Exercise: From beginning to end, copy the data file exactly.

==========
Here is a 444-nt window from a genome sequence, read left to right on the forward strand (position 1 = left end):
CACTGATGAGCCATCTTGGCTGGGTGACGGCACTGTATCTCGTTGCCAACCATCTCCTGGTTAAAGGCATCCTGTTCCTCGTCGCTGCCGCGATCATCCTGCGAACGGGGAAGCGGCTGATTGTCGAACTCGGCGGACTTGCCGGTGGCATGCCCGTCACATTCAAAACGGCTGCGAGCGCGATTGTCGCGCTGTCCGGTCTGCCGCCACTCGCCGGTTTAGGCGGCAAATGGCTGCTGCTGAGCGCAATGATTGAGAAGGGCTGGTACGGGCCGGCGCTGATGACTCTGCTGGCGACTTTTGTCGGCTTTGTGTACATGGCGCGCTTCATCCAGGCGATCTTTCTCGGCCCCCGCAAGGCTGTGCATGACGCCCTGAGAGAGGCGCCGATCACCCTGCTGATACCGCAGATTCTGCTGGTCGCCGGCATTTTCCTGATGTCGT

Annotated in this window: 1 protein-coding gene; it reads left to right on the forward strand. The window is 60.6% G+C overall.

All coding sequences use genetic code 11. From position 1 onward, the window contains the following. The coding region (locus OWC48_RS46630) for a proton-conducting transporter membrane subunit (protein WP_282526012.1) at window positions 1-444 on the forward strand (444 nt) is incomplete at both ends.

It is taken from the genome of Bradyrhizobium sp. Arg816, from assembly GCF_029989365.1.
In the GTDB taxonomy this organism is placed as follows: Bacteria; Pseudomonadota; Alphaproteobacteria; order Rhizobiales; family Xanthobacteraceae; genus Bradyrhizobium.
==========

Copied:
Here is a 444-nt window from a genome sequence, read left to right on the forward strand (position 1 = left end):
CACTGATGAGCCATCTTGGCTGGGTGACGGCACTGTATCTCGTTGCCAACCATCTCCTGGTTAAAGGCATCCTGTTCCTCGTCGCTGCCGCGATCATCCTGCGAACGGGGAAGCGGCTGATTGTCGAACTCGGCGGACTTGCCGGTGGCATGCCCGTCACATTCAAAACGGCTGCGAGCGCGATTGTCGCGCTGTCCGGTCTGCCGCCACTCGCCGGTTTAGGCGGCAAATGGCTGCTGCTGAGCGCAATGATTGAGAAGGGCTGGTACGGGCCGGCGCTGATGACTCTGCTGGCGACTTTTGTCGGCTTTGTGTACATGGCGCGCTTCATCCAGGCGATCTTTCTCGGCCCCCGCAAGGCTGTGCATGACGCCCTGAGAGAGGCGCCGATCACCCTGCTGATACCGCAGATTCTGCTGGTCGCCGGCATTTTCCTGATGTCGT

Annotated in this window: 1 protein-coding gene; it reads left to right on the forward strand. The window is 60.6% G+C overall.

All coding sequences use genetic code 11. From position 1 onward, the window contains the following. The coding region (locus OWC48_RS46630) for a proton-conducting transporter membrane subunit (protein WP_282526012.1) at window positions 1-444 on the forward strand (444 nt) is incomplete at both ends.

It is taken from the genome of Bradyrhizobium sp. Arg816, from assembly GCF_029989365.1.
In the GTDB taxonomy this organism is placed as follows: Bacteria; Pseudomonadota; Alphaproteobacteria; order Rhizobiales; family Xanthobacteraceae; genus Bradyrhizobium.